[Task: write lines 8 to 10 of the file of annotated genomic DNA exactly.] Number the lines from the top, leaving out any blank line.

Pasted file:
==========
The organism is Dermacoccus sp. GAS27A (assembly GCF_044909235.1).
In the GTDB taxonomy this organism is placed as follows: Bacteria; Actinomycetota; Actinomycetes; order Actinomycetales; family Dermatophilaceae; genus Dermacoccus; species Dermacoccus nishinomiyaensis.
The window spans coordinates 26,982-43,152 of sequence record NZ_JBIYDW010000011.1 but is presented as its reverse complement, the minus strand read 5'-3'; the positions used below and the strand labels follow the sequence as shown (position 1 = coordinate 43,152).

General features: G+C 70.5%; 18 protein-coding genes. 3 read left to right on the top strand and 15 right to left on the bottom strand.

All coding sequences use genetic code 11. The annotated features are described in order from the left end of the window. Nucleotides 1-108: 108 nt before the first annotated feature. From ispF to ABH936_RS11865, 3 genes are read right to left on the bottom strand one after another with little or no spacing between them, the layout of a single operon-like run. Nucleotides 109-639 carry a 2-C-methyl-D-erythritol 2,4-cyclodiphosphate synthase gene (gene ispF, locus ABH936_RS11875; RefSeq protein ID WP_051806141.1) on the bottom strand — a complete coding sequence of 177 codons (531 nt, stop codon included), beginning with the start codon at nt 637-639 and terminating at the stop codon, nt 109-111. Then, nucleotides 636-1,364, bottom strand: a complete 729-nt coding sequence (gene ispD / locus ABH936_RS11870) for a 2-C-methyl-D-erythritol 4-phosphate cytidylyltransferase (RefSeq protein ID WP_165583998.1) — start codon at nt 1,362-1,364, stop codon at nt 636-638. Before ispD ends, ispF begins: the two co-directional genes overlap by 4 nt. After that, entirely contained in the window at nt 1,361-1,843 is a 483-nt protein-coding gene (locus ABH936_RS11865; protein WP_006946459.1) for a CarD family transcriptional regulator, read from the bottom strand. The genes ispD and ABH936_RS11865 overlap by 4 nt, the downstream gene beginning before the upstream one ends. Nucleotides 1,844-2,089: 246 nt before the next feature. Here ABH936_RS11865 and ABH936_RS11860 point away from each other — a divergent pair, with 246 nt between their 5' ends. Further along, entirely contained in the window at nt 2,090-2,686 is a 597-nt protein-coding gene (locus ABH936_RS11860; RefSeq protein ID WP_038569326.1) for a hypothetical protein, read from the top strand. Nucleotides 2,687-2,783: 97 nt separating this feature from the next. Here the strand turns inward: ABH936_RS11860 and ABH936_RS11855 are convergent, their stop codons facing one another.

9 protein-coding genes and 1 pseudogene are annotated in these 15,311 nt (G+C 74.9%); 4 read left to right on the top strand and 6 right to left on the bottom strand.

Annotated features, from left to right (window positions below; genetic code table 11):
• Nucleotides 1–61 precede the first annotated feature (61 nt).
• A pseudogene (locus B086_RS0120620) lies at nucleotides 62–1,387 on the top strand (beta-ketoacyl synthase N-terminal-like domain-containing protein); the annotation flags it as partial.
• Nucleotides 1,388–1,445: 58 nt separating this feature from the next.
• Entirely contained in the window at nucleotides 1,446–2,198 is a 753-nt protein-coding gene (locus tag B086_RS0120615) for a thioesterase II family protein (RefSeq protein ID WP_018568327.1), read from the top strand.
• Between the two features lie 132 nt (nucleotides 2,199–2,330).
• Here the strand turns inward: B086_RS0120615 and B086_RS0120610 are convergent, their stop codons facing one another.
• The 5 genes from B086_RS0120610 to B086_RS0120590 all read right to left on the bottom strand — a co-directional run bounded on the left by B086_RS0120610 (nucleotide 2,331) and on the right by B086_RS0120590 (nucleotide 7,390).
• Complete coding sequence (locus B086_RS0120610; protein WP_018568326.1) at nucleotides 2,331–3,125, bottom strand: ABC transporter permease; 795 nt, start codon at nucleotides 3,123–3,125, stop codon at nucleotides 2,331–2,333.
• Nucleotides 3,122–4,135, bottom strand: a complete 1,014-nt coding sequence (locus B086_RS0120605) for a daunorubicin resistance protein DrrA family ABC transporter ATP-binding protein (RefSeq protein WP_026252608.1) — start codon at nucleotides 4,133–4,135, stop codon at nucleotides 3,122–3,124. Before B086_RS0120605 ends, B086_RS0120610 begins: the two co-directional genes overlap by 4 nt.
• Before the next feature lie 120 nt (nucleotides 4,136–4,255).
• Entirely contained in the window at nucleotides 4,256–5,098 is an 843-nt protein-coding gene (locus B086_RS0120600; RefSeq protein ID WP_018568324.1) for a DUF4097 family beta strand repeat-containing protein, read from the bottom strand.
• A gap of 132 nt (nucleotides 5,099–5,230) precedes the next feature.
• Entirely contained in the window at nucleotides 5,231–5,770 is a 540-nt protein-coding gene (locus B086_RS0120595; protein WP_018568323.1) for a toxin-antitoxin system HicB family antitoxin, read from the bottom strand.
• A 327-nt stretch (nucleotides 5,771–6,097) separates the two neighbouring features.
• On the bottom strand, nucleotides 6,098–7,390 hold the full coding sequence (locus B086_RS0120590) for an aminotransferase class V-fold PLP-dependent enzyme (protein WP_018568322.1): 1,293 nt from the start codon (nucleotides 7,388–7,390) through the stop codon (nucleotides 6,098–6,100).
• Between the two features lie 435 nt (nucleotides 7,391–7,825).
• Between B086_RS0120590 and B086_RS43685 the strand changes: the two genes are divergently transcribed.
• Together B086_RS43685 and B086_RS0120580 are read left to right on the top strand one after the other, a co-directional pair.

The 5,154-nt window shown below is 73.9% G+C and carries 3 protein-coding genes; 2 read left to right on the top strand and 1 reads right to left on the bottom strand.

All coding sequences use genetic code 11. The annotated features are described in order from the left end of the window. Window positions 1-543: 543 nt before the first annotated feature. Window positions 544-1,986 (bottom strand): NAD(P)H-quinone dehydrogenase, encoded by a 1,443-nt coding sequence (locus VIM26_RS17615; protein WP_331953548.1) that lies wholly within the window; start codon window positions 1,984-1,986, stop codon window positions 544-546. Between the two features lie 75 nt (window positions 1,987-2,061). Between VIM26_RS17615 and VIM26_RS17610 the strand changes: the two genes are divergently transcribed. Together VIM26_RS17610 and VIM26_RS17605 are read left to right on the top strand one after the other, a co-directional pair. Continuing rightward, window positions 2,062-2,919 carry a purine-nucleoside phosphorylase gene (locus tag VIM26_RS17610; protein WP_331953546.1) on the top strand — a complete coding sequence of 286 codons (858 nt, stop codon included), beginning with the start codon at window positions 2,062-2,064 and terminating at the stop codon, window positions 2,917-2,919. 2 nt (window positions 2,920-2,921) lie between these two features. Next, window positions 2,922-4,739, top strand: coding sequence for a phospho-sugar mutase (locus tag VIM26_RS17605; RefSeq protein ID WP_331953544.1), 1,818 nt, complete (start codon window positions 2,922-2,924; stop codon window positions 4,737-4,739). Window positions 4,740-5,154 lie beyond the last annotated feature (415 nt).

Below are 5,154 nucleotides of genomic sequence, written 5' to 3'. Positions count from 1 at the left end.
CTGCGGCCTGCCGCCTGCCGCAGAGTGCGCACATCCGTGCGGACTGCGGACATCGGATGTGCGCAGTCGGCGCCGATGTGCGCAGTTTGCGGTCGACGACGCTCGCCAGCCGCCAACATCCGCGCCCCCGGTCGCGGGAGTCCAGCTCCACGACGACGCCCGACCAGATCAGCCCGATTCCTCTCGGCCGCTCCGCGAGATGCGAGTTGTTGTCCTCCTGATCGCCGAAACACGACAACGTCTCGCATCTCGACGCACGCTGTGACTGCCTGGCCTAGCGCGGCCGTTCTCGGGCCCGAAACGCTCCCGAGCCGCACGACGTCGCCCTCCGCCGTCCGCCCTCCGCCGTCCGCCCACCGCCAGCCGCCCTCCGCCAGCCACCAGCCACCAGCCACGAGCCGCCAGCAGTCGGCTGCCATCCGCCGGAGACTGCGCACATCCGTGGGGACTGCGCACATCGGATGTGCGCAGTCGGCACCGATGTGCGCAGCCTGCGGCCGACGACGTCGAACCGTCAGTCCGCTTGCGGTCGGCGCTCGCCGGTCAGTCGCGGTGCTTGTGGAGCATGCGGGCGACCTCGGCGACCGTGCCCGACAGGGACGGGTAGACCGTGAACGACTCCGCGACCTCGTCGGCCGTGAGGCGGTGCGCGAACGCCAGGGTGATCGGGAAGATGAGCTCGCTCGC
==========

• Nucleotides 1–61 precede the first annotated feature (61 nt).
• A pseudogene (locus B086_RS0120620) lies at nucleotides 62–1,387 on the top strand (beta-ketoacyl synthase N-terminal-like domain-containing protein); the annotation flags it as partial.
• Nucleotides 1,388–1,445: 58 nt separating this feature from the next.